Five observations from the Dodgers-Braves NLDS

The NLDS matchup between the Dodgers and Braves is in the books, and the Dodgers are the victors and bound for the NLCS. After watching the four games of the series, here are five observations about the teams and the series.

The Dodgers offense might not be able to be stopped.
In the four game series, Los Angeles hit .333/.390/.572 with seven home runs. Against right-handers, they hit .356/.423/.633. That's awesome news for them going into the NLCS, considering the Pirates have just one left-handed starter and the Cardinals have none. Seven of their eight starters had extra base hits in the series, with Skip Schumaker (of course) being the lone exception.

It wasn't just the strikeouts that doomed the Braves.
All season, the narrative surrounding the Braves was that they struck out too much and relied too much on the home run. And while the team did strike out 42 times and homer just once in the series, it's not fair to point at those two factors as the main reason for their failure to score runs. When the Braves did make contact, it wasn't good contact. The team played right into the hands of the Dodgers pitching staff, smashing the ball into the ground at will. Over his two starts, Clayton Kershaw got 11 ground ball outs. Zack Greinke got ten in his one start. The Game 3 duo of Hyun-Jin Ryu and Chris Capuano combined for ten of their own. That's 31 ground balls in 25 innings from the primary pitchers. Throw in the 25 strikeouts from those four, and you have all the makings of an offense that's going to stall out.

Hanley Ramirez is making up for lost Postseason time.
When he was stuck in baseball purgatory with the Marlins, Hanley Ramirez never played in a Postseason game. His first career game was on Thursday, and in the four games of this series, Ramirez went 8/16 with four runs, six RBI, four doubles, a triple, and a homer. He walked twice, and struck out twice. The Dodgers' shortstop had more extra base hits on his own than the entire Braves team had, who collected just five all series. Over the four games, his WPA was .437, meaning that his offensive production increased the Dodgers' chances of winning by a total of 43.7% over the series. Only Carl Crawford (.476) and Juan Uribe (.486) helped the Dodgers more with their bats.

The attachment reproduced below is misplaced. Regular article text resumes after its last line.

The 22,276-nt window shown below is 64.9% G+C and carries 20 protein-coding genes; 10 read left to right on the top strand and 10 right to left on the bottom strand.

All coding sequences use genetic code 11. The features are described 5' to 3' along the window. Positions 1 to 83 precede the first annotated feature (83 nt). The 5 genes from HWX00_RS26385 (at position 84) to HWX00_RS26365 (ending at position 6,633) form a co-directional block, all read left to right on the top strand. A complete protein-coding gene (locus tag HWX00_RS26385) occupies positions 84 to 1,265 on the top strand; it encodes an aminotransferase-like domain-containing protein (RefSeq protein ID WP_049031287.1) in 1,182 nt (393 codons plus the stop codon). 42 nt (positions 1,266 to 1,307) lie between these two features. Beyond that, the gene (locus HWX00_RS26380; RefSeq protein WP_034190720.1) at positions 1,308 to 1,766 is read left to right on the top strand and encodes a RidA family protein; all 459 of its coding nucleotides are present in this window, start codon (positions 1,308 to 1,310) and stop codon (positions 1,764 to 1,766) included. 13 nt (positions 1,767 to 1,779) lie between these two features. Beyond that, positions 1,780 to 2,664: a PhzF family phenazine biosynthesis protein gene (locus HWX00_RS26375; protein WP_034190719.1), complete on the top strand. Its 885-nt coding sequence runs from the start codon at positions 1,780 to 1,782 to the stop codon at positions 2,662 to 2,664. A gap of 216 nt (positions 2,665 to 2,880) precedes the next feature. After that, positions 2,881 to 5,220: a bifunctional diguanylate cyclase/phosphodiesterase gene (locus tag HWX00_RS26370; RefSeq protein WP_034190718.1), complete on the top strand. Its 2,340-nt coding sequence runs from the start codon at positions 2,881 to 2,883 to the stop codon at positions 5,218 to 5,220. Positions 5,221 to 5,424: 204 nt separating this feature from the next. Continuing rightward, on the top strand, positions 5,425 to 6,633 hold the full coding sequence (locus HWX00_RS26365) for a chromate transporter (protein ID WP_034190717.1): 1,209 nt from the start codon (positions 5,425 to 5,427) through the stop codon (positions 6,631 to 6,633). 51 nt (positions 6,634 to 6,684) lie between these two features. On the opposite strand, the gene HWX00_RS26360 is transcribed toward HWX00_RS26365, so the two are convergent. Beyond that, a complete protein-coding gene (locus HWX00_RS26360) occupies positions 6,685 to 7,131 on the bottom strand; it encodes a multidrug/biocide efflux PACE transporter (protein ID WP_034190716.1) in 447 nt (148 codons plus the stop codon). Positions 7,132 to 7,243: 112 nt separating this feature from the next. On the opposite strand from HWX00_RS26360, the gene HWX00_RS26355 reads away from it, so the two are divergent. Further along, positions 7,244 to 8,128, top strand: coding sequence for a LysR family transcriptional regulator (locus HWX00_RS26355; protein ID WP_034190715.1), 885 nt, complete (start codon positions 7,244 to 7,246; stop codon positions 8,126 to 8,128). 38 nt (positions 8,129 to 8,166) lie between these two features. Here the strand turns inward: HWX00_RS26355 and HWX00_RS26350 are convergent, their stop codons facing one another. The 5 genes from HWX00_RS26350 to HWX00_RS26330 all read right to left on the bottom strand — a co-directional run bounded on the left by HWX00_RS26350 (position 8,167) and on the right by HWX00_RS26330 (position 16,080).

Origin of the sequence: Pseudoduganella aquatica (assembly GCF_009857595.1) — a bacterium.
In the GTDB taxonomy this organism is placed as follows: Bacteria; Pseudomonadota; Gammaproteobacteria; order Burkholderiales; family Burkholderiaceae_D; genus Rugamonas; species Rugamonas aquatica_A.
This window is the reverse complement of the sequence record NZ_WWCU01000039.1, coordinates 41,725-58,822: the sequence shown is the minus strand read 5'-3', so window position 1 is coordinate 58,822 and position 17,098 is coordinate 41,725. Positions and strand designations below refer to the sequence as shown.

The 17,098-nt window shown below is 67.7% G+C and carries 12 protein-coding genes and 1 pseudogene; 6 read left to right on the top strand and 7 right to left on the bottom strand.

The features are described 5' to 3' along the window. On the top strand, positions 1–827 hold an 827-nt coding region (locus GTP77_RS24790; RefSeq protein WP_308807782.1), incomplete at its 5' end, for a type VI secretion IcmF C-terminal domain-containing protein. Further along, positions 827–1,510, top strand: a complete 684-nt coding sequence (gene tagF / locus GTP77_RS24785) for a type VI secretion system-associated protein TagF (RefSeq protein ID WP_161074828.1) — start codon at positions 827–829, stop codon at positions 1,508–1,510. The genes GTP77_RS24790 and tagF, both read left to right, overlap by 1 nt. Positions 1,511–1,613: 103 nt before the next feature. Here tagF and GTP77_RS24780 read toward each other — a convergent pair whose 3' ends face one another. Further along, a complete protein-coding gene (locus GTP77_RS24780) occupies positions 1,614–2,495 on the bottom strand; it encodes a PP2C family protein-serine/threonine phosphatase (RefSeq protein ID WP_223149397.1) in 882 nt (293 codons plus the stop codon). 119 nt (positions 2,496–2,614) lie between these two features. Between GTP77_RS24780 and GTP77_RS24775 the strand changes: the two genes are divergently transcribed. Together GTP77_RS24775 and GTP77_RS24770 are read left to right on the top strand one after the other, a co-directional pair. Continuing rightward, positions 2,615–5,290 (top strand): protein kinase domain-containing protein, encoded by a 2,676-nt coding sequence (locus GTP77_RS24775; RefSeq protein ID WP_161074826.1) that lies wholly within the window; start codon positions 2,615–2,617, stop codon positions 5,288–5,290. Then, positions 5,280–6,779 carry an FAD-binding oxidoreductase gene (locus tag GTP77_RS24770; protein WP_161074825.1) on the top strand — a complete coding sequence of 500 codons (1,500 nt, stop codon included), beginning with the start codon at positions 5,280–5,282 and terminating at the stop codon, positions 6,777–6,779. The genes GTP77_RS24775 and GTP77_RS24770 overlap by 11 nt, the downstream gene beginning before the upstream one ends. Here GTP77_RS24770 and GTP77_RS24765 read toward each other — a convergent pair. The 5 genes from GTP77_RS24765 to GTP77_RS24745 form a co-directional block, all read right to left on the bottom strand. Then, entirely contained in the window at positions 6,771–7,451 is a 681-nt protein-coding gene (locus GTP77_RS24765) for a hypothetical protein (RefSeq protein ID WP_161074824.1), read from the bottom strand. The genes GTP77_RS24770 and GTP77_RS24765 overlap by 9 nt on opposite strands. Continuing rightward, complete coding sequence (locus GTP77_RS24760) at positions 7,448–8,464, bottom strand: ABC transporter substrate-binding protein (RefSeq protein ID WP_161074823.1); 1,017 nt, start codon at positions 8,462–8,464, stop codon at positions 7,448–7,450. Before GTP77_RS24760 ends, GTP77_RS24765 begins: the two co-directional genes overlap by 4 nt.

Brian McCann's Braves career has likely ended with a whimper.
Atlanta's long-time catcher is a free agent after the season, and he didn't go out on a high note. In the series, McCann went 0/13 with six strikeouts. When you tie that into his 9/53 September, Braves fans' final memory of McCann is him in a 9/66 slump with one home run in his last 75 at bats. He hit the ball out of the infield just three times all series, and two of those came in game one. Pointing fingers isn't my style, but McCann did next to nothing to help Atlanta win games in this series.

Don Mattingly's Kershaw gamble worked out reasonably well.
When Mattingly started Kershaw in Game 4 to drive the stake into Atlanta's heart, there was some talk about whether or not Kershaw would struggle. Well, he wasn't as good as he was in Game 1, but Kershaw's six inning, three hit, two run (both unearned) outing was enough to keep the Dodgers' dynamic offense in the game long enough for Juan Uribe to tattoo a David Carpenter pitch over the left field wall in the eighth inning. If Ricky Nolasco started and got shelled, Kershaw would be starting Game 5 on the road in a potentially raucous atmosphere at Turner Field. But now, that's not on the table. The Dodgers will likely start the NLCS on Friday with Zack Greinke on the hill, and Kershaw coming back to start Game 2 on Saturday. Meanwhile, if the Cardinals beat the Pirates on Wednesday, they won't be able to start Adam Wainwright until Game 3, and then either Game 6 on short rest or Game 7 on regular rest. Greinke and Kershaw are set up to start four of the first six games of the NLCS, and that gives the Dodgers a massive advantage. By going for the kill, Mattingly ensured that the Dodgers will have the edge in at least four games of the NLCS, whether it starts in St Louis or Los Angeles.

About Joe Lucia

I hate your favorite team. I also sort of hate most of my favorite teams.